Exercise 8.2 The underlying shares of an Islamic ETF must be compliant to Shari’ah principles. There are no specific requirements for the tradability of the shares and units of this ETF. However, for an Islamic ETF investing in gold, structuring needs to take into consideration the ownership of the gold bullion by the fund, the ability to deliver the physical gold bullion to those investors who may need to redeem their investment through the physical redemption of the gold and the non-tradability of the shares or units of the ETF during the life of the fund. However, the investors may liquidate their investment by selling their shares or units to the fund manager based on the NAV of the fund.

Exercise 8.3 The alternative to conventional hedging contracts is a Shari’ah-compliant contract that either uses the principle of Wa‘d, which is a unilateral promise to buy or sell a commodity in the future at a fixed price, or the Salam contract where both the buyer and seller have locked in the price in the future, although the payment must be fully made in advance. The correct answer is therefore (B) Wa’d and Salam.

Exercise 8.4 It appears that the above proposed structure is compliant as the breakdown of assets, both physical assets (represented by the Sukuk Ijarah asset) and financial or monetary assets (represented by gold), is within the permissible ratio under AAOIFI Shari’ah Standard (No 21). According to that standard, a combination of tangible or physical assets and financial assets (such as debt or currency and gold through analogy) must not exceed a ratio of 70/30 to allow this asset as a hybrid fund to be traded, even if not at face value. There is no reason, therefore, to make any amendment to the proposed structure. However, if the fund were to follow other Shari’ah standards, such as the Dow Jones Islamic Market (DJIM) or FTSE, or any other Shari’ah view that accepts a lower ratio of these two assets of the fund, then the composition of Sukuk Ijarah must be increased to dilute the prevailing nature of the gold assets.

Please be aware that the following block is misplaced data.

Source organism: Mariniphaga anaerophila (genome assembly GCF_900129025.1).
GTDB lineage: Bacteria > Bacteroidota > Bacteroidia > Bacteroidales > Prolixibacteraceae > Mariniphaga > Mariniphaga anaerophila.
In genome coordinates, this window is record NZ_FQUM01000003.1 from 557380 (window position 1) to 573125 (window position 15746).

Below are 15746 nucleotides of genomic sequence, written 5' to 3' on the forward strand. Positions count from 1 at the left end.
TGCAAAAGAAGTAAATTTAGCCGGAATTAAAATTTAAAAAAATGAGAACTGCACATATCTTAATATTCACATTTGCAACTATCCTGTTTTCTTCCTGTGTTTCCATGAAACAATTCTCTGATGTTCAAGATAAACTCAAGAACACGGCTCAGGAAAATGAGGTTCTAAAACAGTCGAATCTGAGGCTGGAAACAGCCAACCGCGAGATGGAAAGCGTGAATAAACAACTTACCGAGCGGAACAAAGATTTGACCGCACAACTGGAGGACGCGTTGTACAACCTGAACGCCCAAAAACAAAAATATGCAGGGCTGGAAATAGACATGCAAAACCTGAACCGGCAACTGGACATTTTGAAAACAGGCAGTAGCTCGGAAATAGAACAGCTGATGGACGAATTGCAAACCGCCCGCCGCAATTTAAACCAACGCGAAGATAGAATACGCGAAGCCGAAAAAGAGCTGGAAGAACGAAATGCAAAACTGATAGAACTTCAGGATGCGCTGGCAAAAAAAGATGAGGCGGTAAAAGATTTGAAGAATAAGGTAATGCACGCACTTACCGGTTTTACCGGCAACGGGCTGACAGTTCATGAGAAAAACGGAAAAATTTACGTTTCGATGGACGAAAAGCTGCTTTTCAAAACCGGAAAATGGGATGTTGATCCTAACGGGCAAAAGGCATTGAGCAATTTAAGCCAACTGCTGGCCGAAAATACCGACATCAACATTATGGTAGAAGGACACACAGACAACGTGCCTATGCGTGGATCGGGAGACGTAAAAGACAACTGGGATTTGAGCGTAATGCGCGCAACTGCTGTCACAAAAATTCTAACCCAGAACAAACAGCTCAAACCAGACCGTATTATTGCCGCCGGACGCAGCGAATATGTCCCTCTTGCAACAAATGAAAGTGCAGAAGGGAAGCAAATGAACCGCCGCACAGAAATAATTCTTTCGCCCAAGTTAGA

Exercise 8.5 The switch of the balance of the investment of either equity or real estate funds may affect the tradability of the shares or units, particularly for Islamic funds that subscribe to the Fatwa that the financial asset of the funds, such as money market instruments, must not exceed the tangible asset of the fund comprising either equity or real estate. However, this is acceptable under the AAOIFI Shari’ah standard as previously explained. Even for those who subscribe to the 50% benchmark, it is always advisable to ascertain the nature of each and every money market instrument as some are not financial or receivable-based, such as Wakalah fi al-istithmar, Sukuk Ijarah and Sukuk Musharakah. Therefore, generally speaking, a fund that combines either equity or commodity, or property with Islamic money market instruments, either for cash management or investment purposes or both, is generally considered compliant with regards to its origination and trading since it has a mixture of underlying investment assets, tangible and financial.

Exercise 8.6 The provision for care services for the elderly is essentially a Shari’ah-neutral business activity. There is, therefore, potential for Care Services LLC to be invested in by an Islamic private equity fund. With the business activity acceptable, the next avenue in ensuring Shari’ah compliance will be the financials of the company. Having zero debt, it is easier for Care Services LLC to achieve Shari’ah compliance as it does not have to convert any existing loans. The question now would be to determine whether the company is too liquid and to outline the action plans available to handle its interest income.

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In assuming that Medina Equity will be the majority shareholder of Care Services LLC, it has to effectively manage the interest income collected. The first option is to see whether there are any Islamic banking and finance facilities available in the domiciled jurisdiction. If available, Care Services would then have to divert its cash from conventional banks and reinvest it into Islamic banking instruments. This would immediately remove the potential of any further interest income and Medina Equity’s Shari’ah board would likely grant it a specified duration to achieve this. On the other hand, if Islamic banking and finance facilities are not available, a co-investment with another conventional equity fund would be an option. While Islamic private equity investors would invest less than 50% to Care Services, the remaining equity would be contributed by conventional private equity investors. This is because the current financials of Care Services have some noncompliant activities and income. The third solution is for Islamic private equity funds to provide an Islamic financing scheme to an investee with a view to ‘converting’ this financing amount to the shares of the investee company if applicable.